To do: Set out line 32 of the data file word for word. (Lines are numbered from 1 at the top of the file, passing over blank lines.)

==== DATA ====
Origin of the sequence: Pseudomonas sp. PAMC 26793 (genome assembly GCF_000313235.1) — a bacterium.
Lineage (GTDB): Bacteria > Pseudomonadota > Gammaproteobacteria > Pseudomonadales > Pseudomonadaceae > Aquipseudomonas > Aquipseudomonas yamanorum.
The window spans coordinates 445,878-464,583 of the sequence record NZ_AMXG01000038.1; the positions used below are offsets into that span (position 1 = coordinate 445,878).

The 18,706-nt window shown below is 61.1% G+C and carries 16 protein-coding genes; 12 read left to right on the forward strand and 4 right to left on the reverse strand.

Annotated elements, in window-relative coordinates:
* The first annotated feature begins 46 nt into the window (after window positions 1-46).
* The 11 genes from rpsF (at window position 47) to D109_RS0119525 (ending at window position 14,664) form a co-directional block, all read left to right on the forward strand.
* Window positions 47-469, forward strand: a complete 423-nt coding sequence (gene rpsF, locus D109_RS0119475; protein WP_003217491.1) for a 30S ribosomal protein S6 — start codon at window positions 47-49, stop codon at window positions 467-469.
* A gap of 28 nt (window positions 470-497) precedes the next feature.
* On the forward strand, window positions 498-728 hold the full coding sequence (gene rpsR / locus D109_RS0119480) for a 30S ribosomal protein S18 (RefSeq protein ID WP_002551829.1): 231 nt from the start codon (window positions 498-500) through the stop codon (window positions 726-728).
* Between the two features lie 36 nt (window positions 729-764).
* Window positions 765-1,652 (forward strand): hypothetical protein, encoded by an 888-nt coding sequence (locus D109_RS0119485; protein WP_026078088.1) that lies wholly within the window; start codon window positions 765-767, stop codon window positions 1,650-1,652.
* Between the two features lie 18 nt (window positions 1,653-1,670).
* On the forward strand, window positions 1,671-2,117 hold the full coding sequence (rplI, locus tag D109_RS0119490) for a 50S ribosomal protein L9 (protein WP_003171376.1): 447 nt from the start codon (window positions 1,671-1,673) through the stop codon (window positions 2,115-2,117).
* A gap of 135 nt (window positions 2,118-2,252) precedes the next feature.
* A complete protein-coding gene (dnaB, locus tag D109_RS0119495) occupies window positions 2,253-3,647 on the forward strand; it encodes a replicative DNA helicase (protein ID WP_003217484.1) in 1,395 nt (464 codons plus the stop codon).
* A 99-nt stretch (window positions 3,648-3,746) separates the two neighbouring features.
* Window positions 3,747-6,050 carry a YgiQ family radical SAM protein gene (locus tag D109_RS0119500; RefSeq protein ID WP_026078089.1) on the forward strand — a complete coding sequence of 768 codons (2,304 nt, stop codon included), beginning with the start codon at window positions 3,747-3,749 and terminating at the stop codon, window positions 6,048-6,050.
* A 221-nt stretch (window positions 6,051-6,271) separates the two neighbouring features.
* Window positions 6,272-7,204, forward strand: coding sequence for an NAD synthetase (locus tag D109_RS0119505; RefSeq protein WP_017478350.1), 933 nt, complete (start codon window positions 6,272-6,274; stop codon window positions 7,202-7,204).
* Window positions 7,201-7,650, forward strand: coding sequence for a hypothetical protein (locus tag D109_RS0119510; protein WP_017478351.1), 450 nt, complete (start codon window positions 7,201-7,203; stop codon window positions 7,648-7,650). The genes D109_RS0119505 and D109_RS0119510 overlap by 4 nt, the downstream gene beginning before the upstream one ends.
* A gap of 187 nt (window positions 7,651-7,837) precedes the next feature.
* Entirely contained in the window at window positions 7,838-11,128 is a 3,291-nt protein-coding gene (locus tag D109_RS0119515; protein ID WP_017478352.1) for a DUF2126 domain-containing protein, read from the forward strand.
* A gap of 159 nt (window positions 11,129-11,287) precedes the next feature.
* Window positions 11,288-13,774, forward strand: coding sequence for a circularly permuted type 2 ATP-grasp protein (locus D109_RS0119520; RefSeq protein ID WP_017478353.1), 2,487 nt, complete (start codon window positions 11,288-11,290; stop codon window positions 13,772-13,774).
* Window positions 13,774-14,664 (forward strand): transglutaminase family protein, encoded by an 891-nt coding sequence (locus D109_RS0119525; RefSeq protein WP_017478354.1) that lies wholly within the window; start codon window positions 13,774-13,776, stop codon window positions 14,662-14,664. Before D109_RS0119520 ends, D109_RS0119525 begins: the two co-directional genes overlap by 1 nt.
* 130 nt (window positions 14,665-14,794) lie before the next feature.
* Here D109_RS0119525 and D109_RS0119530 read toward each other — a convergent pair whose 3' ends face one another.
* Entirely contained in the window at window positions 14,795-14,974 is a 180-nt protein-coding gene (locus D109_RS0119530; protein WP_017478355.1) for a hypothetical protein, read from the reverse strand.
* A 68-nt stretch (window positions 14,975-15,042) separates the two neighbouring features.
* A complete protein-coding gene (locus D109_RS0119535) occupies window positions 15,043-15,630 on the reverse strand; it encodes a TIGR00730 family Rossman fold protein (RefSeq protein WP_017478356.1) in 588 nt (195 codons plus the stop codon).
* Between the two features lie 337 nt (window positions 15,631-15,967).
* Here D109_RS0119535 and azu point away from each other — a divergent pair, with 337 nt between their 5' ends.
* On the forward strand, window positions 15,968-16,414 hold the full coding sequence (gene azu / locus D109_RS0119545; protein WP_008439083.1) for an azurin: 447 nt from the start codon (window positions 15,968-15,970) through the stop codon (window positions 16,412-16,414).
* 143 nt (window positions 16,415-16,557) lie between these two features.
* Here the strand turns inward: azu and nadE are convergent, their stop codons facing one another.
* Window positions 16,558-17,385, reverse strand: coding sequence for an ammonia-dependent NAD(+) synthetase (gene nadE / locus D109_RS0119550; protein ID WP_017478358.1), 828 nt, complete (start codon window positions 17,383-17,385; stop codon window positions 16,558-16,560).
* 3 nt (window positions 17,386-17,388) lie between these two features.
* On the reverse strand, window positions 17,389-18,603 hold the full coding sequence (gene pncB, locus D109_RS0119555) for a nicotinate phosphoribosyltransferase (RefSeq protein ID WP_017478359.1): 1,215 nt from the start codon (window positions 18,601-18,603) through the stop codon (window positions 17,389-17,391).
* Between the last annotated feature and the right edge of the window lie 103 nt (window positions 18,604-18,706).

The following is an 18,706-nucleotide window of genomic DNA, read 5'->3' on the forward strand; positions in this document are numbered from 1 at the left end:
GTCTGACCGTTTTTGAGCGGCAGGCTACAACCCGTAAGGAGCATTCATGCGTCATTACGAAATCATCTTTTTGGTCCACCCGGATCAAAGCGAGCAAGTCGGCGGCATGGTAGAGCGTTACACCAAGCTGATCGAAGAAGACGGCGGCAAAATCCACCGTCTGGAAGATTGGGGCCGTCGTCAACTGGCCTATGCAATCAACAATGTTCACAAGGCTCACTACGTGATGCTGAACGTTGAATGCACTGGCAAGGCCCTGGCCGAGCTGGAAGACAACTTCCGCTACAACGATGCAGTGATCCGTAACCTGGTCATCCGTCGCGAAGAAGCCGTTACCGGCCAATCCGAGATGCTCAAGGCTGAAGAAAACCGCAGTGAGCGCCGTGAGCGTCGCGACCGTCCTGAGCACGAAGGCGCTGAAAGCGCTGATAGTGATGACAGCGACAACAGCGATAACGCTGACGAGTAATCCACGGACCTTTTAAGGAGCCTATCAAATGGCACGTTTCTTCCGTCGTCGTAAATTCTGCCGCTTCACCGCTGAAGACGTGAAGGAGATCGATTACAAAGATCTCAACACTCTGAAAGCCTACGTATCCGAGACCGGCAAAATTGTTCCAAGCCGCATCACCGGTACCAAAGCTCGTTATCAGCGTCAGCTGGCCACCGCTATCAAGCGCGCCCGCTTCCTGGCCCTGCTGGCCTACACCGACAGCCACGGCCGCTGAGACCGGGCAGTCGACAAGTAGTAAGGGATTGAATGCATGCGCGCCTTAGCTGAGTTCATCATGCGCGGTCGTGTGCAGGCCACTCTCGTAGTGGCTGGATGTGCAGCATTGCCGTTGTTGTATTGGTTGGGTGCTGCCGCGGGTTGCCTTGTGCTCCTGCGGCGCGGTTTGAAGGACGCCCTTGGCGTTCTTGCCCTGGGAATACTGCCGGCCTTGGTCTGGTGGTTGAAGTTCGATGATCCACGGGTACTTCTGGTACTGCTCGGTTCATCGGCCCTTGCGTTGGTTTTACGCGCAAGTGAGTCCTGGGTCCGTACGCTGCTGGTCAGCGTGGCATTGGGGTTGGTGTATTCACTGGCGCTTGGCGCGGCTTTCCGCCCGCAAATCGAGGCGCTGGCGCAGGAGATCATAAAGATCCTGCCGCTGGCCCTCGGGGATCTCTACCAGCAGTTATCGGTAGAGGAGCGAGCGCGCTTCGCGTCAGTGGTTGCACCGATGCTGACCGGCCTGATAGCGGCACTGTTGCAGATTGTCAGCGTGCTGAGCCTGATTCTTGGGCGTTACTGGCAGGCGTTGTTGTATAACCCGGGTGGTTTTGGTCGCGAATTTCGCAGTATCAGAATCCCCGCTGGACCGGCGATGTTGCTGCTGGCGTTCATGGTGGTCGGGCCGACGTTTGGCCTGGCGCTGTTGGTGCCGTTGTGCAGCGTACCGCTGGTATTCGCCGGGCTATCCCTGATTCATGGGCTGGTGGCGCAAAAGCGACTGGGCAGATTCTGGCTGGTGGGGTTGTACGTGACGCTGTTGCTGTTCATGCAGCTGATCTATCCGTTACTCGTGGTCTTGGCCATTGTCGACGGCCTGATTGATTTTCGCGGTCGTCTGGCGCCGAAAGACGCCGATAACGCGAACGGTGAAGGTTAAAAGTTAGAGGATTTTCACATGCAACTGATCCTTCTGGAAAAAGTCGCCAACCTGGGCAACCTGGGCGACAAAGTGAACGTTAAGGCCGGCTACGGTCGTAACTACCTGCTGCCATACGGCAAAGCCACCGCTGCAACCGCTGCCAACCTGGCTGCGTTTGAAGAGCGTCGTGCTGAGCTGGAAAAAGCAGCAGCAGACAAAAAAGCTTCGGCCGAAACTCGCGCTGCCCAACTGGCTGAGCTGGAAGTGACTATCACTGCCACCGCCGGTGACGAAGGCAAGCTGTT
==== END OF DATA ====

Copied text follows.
* Between the two features lie 337 nt (window positions 15,631-15,967).